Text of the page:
The Office of National Scholarships & Fellowships is pleased to introduce UConn’s 2018-19 nominees for the Rhodes and Marshall Scholarships. Congratulations (and good luck!) to these outstanding young leaders.
Elizabeth Charash (CLAS ’18) is a history major nominated for the Rhodes Scholarship. She is an avid reader, consumer of political satire and tea connoisseur. She is from Newtown, CT, where she is involved with gun violence prevention advocacy following the shooting at Sandy Hook Elementary her junior year. She has studied abroad in Cape Town, South Africa where she worked with community members in an area with high levels of gun violence. Her time in Cape Town in combination with her high school activism have shaped the research she is currently conducting on the differences in urban and suburban gun violence prevention policy and activism. Elizabeth has interned in the offices of Congresswoman Elizabeth Esty and Senator Chris Murphy, as well as the Brady Campaign to Prevent Gun Violence. She is also founder and president of UConn Against Gun Violence, where she seeks to inform her community about the complexities of gun violence. Winner of the 2016 Newman Civic Fellowship and a 2017 Finalist for the Marshall, Mitchell and Truman Scholarships, Elizabeth is also the recipient of an IDEA grant to continue her ongoing research on the “Faces of the Gun Violence Prevention Movement in Connecticut” with Sociology Professor Mary Bernstein. She is currently pursuing a MA in Conflict Transformation and Social Justice at Queens University Belfast, with later plans to pursue a joint JD and PhD continuing her work to inform and take action to mitigate gun violence.
Akshayaa Chittibabu (CLAS ’19), from Shrewsbury, MA, is a senior studying biological sciences and sociology at the University of Connecticut as a STEM Scholar. A 2018 Truman Scholar, Akshayaa is nominated for the Rhodes and Marshall Scholarships. She has worked on implementing better health education for rural women in South India as a Holster Scholar, assessed barriers in American healthcare as a 2017 Newman Civic Fellow, and studied Korean in Gwangju, South Korea through the U.S. Department of State. Currently, Akshayaa serves as the Vice Chair of the Academic Affairs Committee and Senator for Multiculturalism and Diversity in UConn’s Undergraduate Student Government. She is an editorial assistant at the peer-reviewed journal Social Science & Medicine and is conducting her thesis research with Prof. Audrey Chapman at UConn School of Medicine’s Department of Community Medicine and Healthcare. On campus, she leads Gita studies for undergraduate Hindus at the UConn Hindu Students Council, and volunteers as a community health educator through the Collegiate Health Service Corps. Her investment in global health has led her to chairing Connecticut’s first student-run global health conference, serving on medical development trips to Panama and Ecuador, and advocating for global malaria and polio programs as a UN Foundation Global Health Fellow. In the future, she aims to build and promote innovative health policies, and pursue a fulfilling career in public service as a physician.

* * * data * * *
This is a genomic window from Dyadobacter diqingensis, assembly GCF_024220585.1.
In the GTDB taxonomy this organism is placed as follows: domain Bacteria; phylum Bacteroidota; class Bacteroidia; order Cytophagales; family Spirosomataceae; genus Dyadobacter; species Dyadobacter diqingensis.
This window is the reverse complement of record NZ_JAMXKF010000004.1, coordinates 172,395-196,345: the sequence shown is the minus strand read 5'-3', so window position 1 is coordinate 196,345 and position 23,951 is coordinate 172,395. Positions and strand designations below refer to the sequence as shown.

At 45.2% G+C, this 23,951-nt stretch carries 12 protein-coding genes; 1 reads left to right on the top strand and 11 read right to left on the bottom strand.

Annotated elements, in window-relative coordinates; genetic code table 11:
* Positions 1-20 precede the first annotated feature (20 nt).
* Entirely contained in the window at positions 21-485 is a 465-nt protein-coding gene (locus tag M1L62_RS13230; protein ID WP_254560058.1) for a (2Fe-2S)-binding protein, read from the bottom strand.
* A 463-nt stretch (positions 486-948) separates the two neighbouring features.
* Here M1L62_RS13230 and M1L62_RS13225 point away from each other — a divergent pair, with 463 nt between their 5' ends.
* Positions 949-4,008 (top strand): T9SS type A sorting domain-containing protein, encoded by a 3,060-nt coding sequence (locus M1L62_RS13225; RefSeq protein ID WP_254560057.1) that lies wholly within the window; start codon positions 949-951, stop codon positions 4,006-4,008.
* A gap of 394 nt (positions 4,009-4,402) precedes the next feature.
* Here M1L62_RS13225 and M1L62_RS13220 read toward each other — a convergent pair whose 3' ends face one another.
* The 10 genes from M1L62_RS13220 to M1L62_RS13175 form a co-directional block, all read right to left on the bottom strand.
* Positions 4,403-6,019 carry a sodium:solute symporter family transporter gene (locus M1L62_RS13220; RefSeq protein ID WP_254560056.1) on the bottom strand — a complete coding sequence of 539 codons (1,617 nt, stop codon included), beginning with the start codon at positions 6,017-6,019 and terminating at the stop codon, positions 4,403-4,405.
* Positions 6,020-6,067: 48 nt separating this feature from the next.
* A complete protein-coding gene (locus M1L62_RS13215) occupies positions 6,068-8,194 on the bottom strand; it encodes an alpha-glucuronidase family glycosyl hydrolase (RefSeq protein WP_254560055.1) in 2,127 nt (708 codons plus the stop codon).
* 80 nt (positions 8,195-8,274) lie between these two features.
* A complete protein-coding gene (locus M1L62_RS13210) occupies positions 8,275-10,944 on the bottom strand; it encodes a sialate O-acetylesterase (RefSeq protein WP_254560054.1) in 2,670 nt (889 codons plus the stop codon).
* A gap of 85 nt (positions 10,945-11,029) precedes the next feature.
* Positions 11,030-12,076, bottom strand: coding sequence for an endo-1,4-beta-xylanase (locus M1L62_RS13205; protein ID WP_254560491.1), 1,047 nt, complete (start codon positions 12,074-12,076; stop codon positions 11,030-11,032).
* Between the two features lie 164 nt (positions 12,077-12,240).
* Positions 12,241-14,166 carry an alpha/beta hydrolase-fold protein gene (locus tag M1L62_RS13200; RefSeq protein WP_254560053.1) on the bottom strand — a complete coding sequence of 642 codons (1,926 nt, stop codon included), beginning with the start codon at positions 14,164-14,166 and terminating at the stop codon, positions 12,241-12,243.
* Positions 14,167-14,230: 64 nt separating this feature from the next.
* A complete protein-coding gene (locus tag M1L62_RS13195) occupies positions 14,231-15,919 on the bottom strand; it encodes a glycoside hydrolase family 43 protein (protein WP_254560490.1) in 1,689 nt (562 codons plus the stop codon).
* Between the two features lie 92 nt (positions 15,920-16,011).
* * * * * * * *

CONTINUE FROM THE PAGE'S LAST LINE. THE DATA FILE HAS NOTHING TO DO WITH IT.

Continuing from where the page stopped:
Odia Kane (CLAS ’19) is a senior Honors student from New Haven, Connecticut with origins from Guinea, West Africa. She studies Cognitive Science, Political Science, and Public Health, and through these disciplines, aspires to be a politician. During her time at UConn, she was a Rowe Scholar, a New England Scholar, and served two terms on the Executive Boards of Sisters Inspiring Sisters and the African Students’ Association. When she is not in class or clubs, she works as a third-year tutor at the University Writing Center. Over the summers, she has interned at the non-profit New Haven Promise, participated in the Summer Health Professions Education Program, and worked as a research intern at the Yale Center for Emotional Intelligence. Odia plans to dedicate her life’s work to uplifting and protecting vulnerable populations. She is nominated for the Marshall Scholarship.
Jessica Weaver (CLAS ’19) is a senior Honors student from Newington, Connecticut studying Political Science, Human Rights, and Business. A Babbidge Scholar and Phi Beta Kappa inductee, Jessica is nominated for the Marshall and Rhodes scholarships. Jessica is dedicated to creating avenues for women to gain more representation in both the economy and political sphere. She has interned for Congressman John Larson as part of the UConn Honors Congressional Internship as well as at the Connecticut State Treasurer’s Office where she worked on UN Principle of Responsible Investment reports and helped create financial literacy initiatives for the State. Her internships inspired her to create policy change regarding financial literacy and led her to create a petition to institute financial literacy courses in all public higher education institutions and secondary schools in Connecticut. She currently serves as President of Partners in Health Engage, where she has lobbied members of Congress to increase global health funding with a particular focus on maternal and child health. Jessica served as an Alan R. Bennett Research Assistant in the political science department, and is currently researching how female representation impacts the legislative success of women’s issues legislation in state legislatures for her honors thesis. In the future, she plans to pursue a JD/PhD and work to empower female representation in organizations like the UN Women.
To learn more about these and other nationally-competitive scholarship and fellowship opportunities, visit the Office of National Scholarships & Fellowships and click “Talk to an Advisor.”